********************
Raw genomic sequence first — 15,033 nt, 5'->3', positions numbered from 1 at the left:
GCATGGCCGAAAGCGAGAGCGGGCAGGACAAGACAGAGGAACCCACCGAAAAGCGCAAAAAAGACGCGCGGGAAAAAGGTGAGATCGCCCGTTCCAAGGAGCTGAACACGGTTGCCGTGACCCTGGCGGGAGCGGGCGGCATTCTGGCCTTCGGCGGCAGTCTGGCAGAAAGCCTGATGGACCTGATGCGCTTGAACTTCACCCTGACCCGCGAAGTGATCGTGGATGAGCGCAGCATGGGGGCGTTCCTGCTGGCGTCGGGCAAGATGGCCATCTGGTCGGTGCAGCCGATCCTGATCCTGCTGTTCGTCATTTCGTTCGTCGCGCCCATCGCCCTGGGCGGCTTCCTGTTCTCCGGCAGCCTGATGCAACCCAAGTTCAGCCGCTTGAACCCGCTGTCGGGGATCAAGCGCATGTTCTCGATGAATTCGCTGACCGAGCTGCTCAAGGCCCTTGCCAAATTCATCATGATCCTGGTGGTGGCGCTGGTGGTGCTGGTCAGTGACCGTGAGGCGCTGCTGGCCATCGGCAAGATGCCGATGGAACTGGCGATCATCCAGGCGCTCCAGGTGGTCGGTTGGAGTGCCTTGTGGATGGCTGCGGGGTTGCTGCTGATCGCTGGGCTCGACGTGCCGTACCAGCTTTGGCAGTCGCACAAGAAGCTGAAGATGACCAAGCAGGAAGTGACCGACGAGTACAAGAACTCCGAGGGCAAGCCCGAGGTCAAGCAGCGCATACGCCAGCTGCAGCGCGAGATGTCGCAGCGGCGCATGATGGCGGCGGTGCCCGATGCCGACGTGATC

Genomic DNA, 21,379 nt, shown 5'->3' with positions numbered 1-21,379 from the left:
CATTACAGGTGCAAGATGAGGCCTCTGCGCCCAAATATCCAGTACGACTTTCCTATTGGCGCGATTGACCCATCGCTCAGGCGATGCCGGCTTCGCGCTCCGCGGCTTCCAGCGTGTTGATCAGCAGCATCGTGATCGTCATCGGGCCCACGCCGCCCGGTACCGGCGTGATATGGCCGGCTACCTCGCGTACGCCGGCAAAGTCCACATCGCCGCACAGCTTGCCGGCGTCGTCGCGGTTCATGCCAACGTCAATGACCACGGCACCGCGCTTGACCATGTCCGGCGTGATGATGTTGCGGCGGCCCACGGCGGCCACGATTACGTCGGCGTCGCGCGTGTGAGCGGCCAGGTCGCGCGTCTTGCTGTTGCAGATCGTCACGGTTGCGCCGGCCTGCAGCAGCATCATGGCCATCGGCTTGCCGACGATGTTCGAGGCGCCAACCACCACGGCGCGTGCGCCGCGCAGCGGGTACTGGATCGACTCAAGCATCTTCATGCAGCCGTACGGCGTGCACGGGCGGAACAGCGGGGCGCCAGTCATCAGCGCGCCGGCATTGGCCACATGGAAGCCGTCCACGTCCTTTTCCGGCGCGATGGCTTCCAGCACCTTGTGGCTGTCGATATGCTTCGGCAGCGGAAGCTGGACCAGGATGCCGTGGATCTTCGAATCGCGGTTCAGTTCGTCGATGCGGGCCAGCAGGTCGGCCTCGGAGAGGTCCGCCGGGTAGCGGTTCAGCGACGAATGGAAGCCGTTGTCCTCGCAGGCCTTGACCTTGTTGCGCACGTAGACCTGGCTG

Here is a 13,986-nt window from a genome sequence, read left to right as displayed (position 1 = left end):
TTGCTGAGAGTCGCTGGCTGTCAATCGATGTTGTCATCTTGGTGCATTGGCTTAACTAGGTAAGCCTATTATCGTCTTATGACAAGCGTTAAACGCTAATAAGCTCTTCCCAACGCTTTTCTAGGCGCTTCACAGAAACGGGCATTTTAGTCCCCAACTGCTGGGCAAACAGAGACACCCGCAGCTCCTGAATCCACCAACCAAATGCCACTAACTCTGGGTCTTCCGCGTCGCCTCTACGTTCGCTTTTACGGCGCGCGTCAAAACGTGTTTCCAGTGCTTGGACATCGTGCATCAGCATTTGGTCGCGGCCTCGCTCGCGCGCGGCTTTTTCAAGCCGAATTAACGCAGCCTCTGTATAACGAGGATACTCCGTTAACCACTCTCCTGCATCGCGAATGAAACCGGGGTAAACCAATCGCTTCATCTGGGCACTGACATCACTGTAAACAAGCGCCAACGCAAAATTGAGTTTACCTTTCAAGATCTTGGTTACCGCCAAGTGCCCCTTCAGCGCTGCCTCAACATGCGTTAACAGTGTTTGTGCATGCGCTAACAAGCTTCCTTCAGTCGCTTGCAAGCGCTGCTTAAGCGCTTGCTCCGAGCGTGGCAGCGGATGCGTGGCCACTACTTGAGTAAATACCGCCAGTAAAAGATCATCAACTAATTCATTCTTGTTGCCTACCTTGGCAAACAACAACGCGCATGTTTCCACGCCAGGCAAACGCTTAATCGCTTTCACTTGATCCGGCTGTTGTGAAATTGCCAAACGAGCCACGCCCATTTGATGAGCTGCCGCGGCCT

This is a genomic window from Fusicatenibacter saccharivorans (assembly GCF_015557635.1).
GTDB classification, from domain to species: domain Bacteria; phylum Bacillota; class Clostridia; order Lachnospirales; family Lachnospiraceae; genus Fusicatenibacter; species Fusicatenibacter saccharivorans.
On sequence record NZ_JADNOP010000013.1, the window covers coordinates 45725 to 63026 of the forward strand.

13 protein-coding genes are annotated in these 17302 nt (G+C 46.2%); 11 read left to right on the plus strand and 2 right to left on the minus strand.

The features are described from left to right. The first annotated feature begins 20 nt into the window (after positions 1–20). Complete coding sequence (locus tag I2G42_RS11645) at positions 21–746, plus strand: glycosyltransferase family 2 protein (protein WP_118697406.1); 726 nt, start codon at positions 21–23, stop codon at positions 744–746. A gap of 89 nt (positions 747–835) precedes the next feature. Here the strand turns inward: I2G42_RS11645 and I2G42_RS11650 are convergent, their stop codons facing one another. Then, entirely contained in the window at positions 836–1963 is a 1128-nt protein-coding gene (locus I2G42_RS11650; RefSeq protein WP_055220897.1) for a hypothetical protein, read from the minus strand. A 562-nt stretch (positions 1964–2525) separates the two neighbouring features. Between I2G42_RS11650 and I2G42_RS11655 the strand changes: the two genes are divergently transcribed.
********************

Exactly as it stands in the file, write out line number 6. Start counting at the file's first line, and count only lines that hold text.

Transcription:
TTGCTGAGAGTCGCTGGCTGTCAATCGATGTTGTCATCTTGGTGCATTGGCTTAACTAGGTAAGCCTATTATCGTCTTATGACAAGCGTTAAACGCTAATAAGCTCTTCCCAACGCTTTTCTAGGCGCTTCACAGAAACGGGCATTTTAGTCCCCAACTGCTGGGCAAACAGAGACACCCGCAGCTCCTGAATCCACCAACCAAATGCCACTAACTCTGGGTCTTCCGCGTCGCCTCTACGTTCGCTTTTACGGCGCGCGTCAAAACGTGTTTCCAGTGCTTGGACATCGTGCATCAGCATTTGGTCGCGGCCTCGCTCGCGCGCGGCTTTTTCAAGCCGAATTAACGCAGCCTCTGTATAACGAGGATACTCCGTTAACCACTCTCCTGCATCGCGAATGAAACCGGGGTAAACCAATCGCTTCATCTGGGCACTGACATCACTGTAAACAAGCGCCAACGCAAAATTGAGTTTACCTTTCAAGATCTTGGTTACCGCCAAGTGCCCCTTCAGCGCTGCCTCAACATGCGTTAACAGTGTTTGTGCATGCGCTAACAAGCTTCCTTCAGTCGCTTGCAAGCGCTGCTTAAGCGCTTGCTCCGAGCGTGGCAGCGGATGCGTGGCCACTACTTGAGTAAATACCGCCAGTAAAAGATCATCAACTAATTCATTCTTGTTGCCTACCTTGGCAAACAACAACGCGCATGTTTCCACGCCAGGCAAACGCTTAATCGCTTTCACTTGATCCGGCTGTTGTGAAATTGCCAAACGAGCCACGCCCATTTGATGAGCTGCCGCGGCCT